Singapore: Private Wealth Planning – Why Singapore

Last Updated: 24 August 2016
Article by Tan Woon Hum
Most Read Contributor in Singapore, August 2017

New wealth is growing in Asia and that it will continue to be the case for the next few decades is an understatement. The continued global uncertainties, economic instability of the developed nations of the West, a volatile global wealth market, increased frequency of terror threats and attacks and high mobility of wealth and capital spring no surprise that Asia is growing as a major wealth management market and Singapore is in a sweet spot to consolidate its position as an international wealth management centre.

Many factors contribute to the growth of Asia's wealth management market. First, there are an increasing number of high, and ultra high, net worth individuals in Asia, particularly from China, India and Indonesia, giving rise to a natural need for wealth protection. Also, as entrepreneurs and patriarchs/matriarchs age, they will look into wealth succession. It is common knowledge that many from the second and third generations of such families do not wish, or are not equipped, to take over the wealthy family businesses. The sophistication of structures and solutions in the wealth planning industry also bodes well, since the younger generation of entrepreneurs may be educated in the West or have exposure to western wealth preservation structures, including trusts and family offices. In addition, the migration of wealth and professionals from the West to Asia, for one reason or another, has also created a great platform and impetus for the wealth management industry.

An interesting development is the presence of tax information exchange agreements, which attract the wealthy to come to Singapore to leverage on the nation's robust, legitimate and forward-looking system and structures to house and protect their wealth. They are of course happy to pay lower taxes here, but would steer clear of a blacklisted tax haven. As such, Singapore presents itself as a very attractive and viable option, as a widely respected international financial centre with genuine and substantive business activity and a thriving economy.

Key Objectives of Private Clients for Wealth Planning

Private clients have a number of objectives when it comes to wealth planning but we can distil several common objectives. These are mitigation of taxes and estate duties, protection of wealth, transition of wealth and authority to the next generation, creation of a legacy, and more importantly, privacy. It is worth mentioning that there are private clients who have expressed their unreserved love for their children, but not necessarily entirely endorsing their children's choice of spouses or partners. Private clients tend to have a desire to protect their assets from their in-laws. As such, structures and solutions will have to be put in place to ensure the assets are adequately ring-fenced from not just creditors but also people living under the same roof. Another key objective seems to be privacy of the family and family wealth. Typically, neither the giver of the wealth and power, nor the recipients of such, wish to have the public know how much wealth and power are involved.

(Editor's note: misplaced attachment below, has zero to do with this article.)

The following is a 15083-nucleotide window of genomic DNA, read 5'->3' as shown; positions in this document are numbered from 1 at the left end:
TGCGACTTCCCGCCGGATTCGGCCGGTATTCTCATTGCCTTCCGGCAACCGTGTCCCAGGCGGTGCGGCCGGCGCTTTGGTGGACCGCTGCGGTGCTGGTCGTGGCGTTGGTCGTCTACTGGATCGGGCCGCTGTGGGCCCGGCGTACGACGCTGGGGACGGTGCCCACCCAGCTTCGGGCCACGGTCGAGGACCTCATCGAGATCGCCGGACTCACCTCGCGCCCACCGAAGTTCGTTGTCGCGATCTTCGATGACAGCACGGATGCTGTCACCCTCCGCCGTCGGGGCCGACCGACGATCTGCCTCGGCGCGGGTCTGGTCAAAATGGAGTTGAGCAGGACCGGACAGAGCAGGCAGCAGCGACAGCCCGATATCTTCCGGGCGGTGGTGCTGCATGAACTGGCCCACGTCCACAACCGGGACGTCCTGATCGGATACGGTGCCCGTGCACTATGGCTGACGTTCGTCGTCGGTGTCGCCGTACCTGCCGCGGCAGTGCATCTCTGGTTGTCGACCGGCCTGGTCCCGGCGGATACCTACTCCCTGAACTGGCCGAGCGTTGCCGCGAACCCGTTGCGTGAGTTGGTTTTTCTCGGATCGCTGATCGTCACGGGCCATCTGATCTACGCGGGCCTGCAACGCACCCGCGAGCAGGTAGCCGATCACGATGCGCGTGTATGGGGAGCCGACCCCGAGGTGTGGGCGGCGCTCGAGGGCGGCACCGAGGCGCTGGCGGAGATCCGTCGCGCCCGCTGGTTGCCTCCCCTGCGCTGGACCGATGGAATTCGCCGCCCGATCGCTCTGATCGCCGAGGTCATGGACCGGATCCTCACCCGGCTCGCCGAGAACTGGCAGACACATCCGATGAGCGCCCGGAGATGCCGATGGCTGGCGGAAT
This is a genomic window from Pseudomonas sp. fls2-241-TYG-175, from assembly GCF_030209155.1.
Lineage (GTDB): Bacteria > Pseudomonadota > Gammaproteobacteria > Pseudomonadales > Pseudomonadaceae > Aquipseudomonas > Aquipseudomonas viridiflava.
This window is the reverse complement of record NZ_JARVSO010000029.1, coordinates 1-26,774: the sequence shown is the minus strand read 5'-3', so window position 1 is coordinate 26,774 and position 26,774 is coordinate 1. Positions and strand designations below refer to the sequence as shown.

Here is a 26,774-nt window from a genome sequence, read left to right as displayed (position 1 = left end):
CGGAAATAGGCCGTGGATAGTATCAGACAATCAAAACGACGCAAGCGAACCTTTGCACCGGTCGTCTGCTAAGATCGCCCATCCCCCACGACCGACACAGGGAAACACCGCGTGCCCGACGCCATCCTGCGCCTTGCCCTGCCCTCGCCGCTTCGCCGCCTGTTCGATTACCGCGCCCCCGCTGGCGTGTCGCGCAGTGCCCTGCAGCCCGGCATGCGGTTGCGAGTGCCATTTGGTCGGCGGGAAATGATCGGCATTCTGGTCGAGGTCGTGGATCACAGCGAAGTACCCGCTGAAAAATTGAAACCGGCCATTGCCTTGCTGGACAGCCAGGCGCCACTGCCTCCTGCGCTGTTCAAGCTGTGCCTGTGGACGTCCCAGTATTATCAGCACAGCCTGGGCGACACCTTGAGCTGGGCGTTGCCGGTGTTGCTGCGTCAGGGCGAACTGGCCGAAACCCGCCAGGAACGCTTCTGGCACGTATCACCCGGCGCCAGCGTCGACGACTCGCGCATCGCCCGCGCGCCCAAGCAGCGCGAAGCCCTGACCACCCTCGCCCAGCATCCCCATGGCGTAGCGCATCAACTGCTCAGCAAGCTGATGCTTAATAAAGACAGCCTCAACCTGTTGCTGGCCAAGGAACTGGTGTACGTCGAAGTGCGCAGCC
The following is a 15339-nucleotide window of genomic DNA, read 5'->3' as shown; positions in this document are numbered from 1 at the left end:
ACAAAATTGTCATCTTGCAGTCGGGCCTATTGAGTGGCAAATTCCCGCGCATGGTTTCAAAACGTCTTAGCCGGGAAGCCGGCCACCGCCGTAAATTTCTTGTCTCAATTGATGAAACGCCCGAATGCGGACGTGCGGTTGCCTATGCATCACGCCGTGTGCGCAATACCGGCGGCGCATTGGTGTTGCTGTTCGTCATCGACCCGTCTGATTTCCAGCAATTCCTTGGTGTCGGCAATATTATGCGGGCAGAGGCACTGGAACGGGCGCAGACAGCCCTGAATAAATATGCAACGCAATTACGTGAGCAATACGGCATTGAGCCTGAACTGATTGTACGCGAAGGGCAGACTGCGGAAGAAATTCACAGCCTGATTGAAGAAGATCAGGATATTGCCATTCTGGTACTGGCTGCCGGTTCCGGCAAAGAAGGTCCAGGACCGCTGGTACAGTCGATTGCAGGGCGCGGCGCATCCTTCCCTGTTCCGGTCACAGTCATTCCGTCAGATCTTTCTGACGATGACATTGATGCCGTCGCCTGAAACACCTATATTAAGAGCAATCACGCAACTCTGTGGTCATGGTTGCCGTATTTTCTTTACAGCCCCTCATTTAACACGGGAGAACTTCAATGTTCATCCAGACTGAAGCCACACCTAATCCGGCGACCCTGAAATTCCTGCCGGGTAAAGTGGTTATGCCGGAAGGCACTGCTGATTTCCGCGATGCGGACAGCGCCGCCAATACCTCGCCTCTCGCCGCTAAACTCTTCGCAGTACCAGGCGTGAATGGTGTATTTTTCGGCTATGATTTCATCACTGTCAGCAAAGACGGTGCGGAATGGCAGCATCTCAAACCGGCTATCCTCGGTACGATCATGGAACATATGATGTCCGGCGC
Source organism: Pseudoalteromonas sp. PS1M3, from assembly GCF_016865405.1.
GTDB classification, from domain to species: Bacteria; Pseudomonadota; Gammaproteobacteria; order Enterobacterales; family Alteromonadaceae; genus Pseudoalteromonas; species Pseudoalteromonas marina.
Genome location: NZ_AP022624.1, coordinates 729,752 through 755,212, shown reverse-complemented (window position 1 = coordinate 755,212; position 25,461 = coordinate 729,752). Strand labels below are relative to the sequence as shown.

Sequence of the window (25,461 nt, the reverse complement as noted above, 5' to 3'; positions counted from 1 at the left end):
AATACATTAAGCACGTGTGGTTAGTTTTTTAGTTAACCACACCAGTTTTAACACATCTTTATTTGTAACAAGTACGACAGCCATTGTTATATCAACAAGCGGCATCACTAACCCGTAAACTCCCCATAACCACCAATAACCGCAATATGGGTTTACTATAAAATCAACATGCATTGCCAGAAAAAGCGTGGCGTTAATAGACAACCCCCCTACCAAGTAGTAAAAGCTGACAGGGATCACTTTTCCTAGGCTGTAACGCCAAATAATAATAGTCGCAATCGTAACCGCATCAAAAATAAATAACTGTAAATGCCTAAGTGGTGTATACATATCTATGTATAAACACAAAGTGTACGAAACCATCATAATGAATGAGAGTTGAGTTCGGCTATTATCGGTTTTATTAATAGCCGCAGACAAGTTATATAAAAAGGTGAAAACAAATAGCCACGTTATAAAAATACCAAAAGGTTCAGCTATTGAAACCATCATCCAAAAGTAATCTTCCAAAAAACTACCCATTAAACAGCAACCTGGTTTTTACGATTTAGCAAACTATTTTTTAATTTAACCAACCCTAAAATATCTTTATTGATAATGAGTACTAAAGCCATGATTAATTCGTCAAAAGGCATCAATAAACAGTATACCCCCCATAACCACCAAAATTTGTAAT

The key concerns of private clients would be to have a sustainable structure that provides confidentiality, flexibility and protection. Even though there are various tools and structures that can be used for wealth planning – including wills, lasting powers of attorney, insurances, offshore companies and foundations – we see the increasing employment of trusts used for such purposes. In recent years, many developed countries have frowned upon tax havens, complicated structures and multi-jurisdictional offshore companies. Major leaks of confidential private client data over the years in scandals like the Panama Papers have not just embarrassed private clients but also the private banks and advisers involved. "Offshore" has since taken on a more contentious and, albeit unfairly so, sinister connotation.

Private Trusts, a Viable Solution

A private trust might be new to some Asian private clients who are not familiar with the common law system or the concept of trust. The very fact that a rich private client is asked to transfer a substantial portion of his wealth or assets to a stranger (albeit a professional or licensed trust company), to lose control over such wealth or assets, and to pay an inception fee for setting up, and professional fees for the operation of, the trust does not make much sense at first. However, once the private client fully appreciates the benefits of a private trust and how it works for him and the beneficiaries he wishes to bless, the decision is quite easily reached.

A private trust is a legal arrangement, and not a separate legal entity, that requires a trustee to be the legal-owner of all trust assets and enter into all contracts on behalf of the trust. The trustee has specific duties under the Trustees Act, Cap. 337 of Singapore ("Trustees Act") and common law. Professional trustees are also licensed and regulated by the Monetary Authority of Singapore ("MAS") under the Trust Companies Act, Cap. 336 of Singapore ("Trust Companies Act"). The beneficiaries of the trust must be specific or part of an identifiable class (eg. my child no.1 and child no.2; or my legal children and grandchildren).